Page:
Month: May 2015

Teacher training and development workshops in South Africa

Teacher training and development

Teacher training and development: Introduction

Teacher training and development is not something that happens at the start of your career only.  It is an ongoing process, especially in our modern-day world.

Being a teacher is not easy.  It takes a lot of hard work and dedication, and even so, it can sometimes be a thankless job.  Teachers face a lot of challenges in their daily work, and even pre-primary and primary school teachers face difficulties dealing with discipline, and abnormal behaviour in class. Read more

bullying workshops for teachers

Bullying workshops for teachers in South Africa

Bullying workshops for teachers

Are you a school principal dealing with bullying or other behaviour problems / issues at your school.  Maybe you are part of the school governing body at your child’s school, and have heard about the problems with bullying facing our schools. Read on to see how educating end empowering the teacher’s at your school can help to solve this issue, through practical on-site bullying workshops for teachers in South Africa.

Bullying workshops for teachers: Introduction Read more

Trauma therapy after death

Trauma therapy after death and loss

Trauma therapy after death and loss: Introduction

Death is well known as one of the top three traumas that a person can experience. When a person close to you dies, the impact of the shock affects you as a “person in total”. “Person in total” means that it can affect every part of your life (or at least some parts).  For this reason, it is recommended that a person seeks trauma therapy after death, or a loss.

Trauma therapy after death and loss: Person as a whole

Examples of the various parts of a person are:

Emotional being
– anxiousness / aggressiveness / having a bad feeling in your stomach / dry mouth / hypersensitive for noises.

Physical state
– without any feelings / alone / shocked / guilty.

Social state
– irritated between people (even between friends) / withdraw into yourself / want to be left alone.

– confused / forgetful / problems to concentrate / dreaming / feels the presence of your loved one.

– sleeping problems / restless / change in eating patterns / tearful / avoid memories of your loved one.

Trauma therapy after death and loss: Do and Don’t

How to handle a grieving person:

– talk too much (to hide your own uncertainties);
– say things like: * God has picked the most beautiful flower in the garden; *
– your’e parent was old, it’s not so bad;
– things will get better;
– pull yourself together;
– handle your friend different from what you did in the past (he has a need to be treated as normal).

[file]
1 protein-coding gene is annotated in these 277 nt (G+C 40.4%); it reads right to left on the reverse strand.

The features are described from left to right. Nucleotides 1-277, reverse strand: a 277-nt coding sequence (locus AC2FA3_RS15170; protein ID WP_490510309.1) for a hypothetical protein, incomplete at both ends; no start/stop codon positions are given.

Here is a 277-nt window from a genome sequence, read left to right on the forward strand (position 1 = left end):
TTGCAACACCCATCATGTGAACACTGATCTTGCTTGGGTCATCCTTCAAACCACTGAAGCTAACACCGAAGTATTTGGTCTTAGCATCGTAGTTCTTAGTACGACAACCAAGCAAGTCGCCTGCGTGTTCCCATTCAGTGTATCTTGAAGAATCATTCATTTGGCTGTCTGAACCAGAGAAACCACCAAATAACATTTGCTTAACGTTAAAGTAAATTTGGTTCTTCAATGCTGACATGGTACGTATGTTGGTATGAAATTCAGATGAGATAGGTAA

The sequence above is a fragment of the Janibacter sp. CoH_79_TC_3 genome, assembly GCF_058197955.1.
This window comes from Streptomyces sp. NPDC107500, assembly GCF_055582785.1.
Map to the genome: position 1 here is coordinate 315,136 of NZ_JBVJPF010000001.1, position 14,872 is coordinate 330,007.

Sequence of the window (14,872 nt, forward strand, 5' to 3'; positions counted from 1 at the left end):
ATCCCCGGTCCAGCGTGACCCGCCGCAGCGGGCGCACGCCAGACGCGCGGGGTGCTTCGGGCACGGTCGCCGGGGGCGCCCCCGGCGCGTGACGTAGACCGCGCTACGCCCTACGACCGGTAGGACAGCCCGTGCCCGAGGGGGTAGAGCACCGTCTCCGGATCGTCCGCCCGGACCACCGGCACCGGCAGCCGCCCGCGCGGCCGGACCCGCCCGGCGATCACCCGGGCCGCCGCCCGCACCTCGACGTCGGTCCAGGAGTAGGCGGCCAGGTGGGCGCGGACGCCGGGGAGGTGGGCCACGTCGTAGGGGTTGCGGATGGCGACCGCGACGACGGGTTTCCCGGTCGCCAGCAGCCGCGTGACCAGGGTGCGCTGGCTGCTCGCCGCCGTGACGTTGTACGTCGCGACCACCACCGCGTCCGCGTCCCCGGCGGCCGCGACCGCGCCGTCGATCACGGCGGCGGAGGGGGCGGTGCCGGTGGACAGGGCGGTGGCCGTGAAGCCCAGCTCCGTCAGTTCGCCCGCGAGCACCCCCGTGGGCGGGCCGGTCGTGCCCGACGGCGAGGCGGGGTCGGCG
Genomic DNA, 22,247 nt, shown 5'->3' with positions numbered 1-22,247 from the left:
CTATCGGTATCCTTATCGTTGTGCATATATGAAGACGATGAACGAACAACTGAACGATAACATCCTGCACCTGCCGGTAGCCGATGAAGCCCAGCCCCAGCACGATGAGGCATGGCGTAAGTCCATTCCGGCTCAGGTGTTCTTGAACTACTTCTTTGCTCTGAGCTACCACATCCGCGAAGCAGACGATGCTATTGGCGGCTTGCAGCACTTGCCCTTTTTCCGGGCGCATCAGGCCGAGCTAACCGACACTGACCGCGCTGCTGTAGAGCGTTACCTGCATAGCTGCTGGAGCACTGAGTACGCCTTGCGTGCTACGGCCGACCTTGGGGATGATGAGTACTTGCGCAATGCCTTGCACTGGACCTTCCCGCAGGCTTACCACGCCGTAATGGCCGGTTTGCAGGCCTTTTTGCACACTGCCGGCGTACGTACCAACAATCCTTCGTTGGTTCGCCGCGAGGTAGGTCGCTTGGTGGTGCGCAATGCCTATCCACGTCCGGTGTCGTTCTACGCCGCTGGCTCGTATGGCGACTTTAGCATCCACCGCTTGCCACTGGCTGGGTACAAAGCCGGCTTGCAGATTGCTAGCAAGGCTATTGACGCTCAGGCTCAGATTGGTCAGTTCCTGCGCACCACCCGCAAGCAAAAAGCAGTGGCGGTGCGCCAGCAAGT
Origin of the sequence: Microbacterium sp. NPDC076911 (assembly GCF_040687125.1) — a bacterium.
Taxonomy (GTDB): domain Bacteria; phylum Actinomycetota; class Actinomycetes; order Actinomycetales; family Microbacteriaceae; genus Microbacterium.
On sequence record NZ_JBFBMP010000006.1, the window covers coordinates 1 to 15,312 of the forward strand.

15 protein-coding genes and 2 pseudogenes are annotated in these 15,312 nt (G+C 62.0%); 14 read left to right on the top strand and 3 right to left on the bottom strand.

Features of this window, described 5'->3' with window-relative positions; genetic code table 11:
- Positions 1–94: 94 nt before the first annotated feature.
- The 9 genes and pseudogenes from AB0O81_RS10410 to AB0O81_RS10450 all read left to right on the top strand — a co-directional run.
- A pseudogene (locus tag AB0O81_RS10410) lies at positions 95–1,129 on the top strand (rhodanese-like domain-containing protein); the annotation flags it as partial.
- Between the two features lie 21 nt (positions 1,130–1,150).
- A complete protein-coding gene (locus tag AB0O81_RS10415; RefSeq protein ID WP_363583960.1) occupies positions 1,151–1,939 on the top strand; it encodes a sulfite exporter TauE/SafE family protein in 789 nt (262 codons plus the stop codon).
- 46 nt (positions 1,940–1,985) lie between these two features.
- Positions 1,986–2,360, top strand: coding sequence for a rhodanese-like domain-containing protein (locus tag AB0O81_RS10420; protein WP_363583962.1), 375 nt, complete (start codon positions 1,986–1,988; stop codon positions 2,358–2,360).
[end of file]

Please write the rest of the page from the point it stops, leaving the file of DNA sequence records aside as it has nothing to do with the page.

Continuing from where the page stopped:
– Just be there: give a hug (don’t say anything, because you are probably as stunned as the grieving person himself;
– visit the grieving person again in future (he’ll need you even more than now);
– let him know on special days, for example his loved one’s birthday / Christmas, that you think of him (not just a once off);
– invite your friend for a coffee / nice outing (keep on asking – even if he refuses to go; tell him that you really want to have coffee with him);

Trauma therapy after death and loss: what’s next

In my next post, I will talk about 7 ways to deal with your own grieving process.

Keep well!

Seven hints for a grieving person

Seven hints for a grieving person

Seven hints for a grieving person: Introduction

Grieving people are usually concerned about their feelings and experiences. They wonder: Am I normal? What is wrong with me?  So here are seven hints for a grieving person.

Seven hints for a grieving person: Dealing with the changes

As discussed in a previous post, a grieving person may experience a lot of changes and feelings throughout his body as well as in his relationships with other people. These physical-, social-, and emotional changes (see a previous post) are normal. If you are going through the immense pain of the grieving process, print out the following seven hints for a grieving person and read and remember it many times during your days:

1. You are loveable even when you are a confused mess.
2. Crying is a gift.
3. Almost every thought, behaviour and feeling is normal.
4. You are not alone.
5. People are uncomfortable with grieving people.
6. No matter how bad you feel, you will survive.
7. It takes as long as it takes.

Mary Kelly Perschy

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